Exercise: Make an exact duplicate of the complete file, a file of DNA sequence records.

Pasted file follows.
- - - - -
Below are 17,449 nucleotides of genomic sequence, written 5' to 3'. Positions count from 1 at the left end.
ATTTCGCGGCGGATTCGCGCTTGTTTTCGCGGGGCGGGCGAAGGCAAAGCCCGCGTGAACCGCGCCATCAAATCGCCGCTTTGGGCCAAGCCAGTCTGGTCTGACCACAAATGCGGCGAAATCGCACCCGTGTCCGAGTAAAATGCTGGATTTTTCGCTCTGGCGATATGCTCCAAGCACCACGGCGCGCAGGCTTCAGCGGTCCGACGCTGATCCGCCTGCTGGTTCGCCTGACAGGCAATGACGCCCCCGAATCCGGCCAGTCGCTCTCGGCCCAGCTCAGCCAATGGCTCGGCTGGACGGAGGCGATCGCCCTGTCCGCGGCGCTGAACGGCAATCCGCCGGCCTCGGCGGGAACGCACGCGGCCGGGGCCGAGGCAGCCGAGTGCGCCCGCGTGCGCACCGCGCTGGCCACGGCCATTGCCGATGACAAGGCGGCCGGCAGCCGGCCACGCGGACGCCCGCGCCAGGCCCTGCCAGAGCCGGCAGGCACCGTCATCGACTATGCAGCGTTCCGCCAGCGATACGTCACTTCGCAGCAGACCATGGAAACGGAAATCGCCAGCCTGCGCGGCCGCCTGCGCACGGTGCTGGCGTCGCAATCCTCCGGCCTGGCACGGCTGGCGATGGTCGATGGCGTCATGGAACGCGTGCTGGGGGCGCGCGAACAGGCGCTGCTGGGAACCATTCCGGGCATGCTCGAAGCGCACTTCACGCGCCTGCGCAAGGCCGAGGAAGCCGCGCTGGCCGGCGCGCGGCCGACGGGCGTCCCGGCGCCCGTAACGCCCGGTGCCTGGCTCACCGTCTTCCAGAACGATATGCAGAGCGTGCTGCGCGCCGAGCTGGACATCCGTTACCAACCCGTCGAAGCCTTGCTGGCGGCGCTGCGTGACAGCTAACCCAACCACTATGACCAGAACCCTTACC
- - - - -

Below are 17,449 nucleotides of genomic sequence, written 5' to 3'. Positions count from 1 at the left end.
ATTTCGCGGCGGATTCGCGCTTGTTTTCGCGGGGCGGGCGAAGGCAAAGCCCGCGTGAACCGCGCCATCAAATCGCCGCTTTGGGCCAAGCCAGTCTGGTCTGACCACAAATGCGGCGAAATCGCACCCGTGTCCGAGTAAAATGCTGGATTTTTCGCTCTGGCGATATGCTCCAAGCACCACGGCGCGCAGGCTTCAGCGGTCCGACGCTGATCCGCCTGCTGGTTCGCCTGACAGGCAATGACGCCCCCGAATCCGGCCAGTCGCTCTCGGCCCAGCTCAGCCAATGGCTCGGCTGGACGGAGGCGATCGCCCTGTCCGCGGCGCTGAACGGCAATCCGCCGGCCTCGGCGGGAACGCACGCGGCCGGGGCCGAGGCAGCCGAGTGCGCCCGCGTGCGCACCGCGCTGGCCACGGCCATTGCCGATGACAAGGCGGCCGGCAGCCGGCCACGCGGACGCCCGCGCCAGGCCCTGCCAGAGCCGGCAGGCACCGTCATCGACTATGCAGCGTTCCGCCAGCGATACGTCACTTCGCAGCAGACCATGGAAACGGAAATCGCCAGCCTGCGCGGCCGCCTGCGCACGGTGCTGGCGTCGCAATCCTCCGGCCTGGCACGGCTGGCGATGGTCGATGGCGTCATGGAACGCGTGCTGGGGGCGCGCGAACAGGCGCTGCTGGGAACCATTCCGGGCATGCTCGAAGCGCACTTCACGCGCCTGCGCAAGGCCGAGGAAGCCGCGCTGGCCGGCGCGCGGCCGACGGGCGTCCCGGCGCCCGTAACGCCCGGTGCCTGGCTCACCGTCTTCCAGAACGATATGCAGAGCGTGCTGCGCGCCGAGCTGGACATCCGTTACCAACCCGTCGAAGCCTTGCTGGCGGCGCTGCGTGACAGCTAACCCAACCACTATGACCAGAACCCTTACC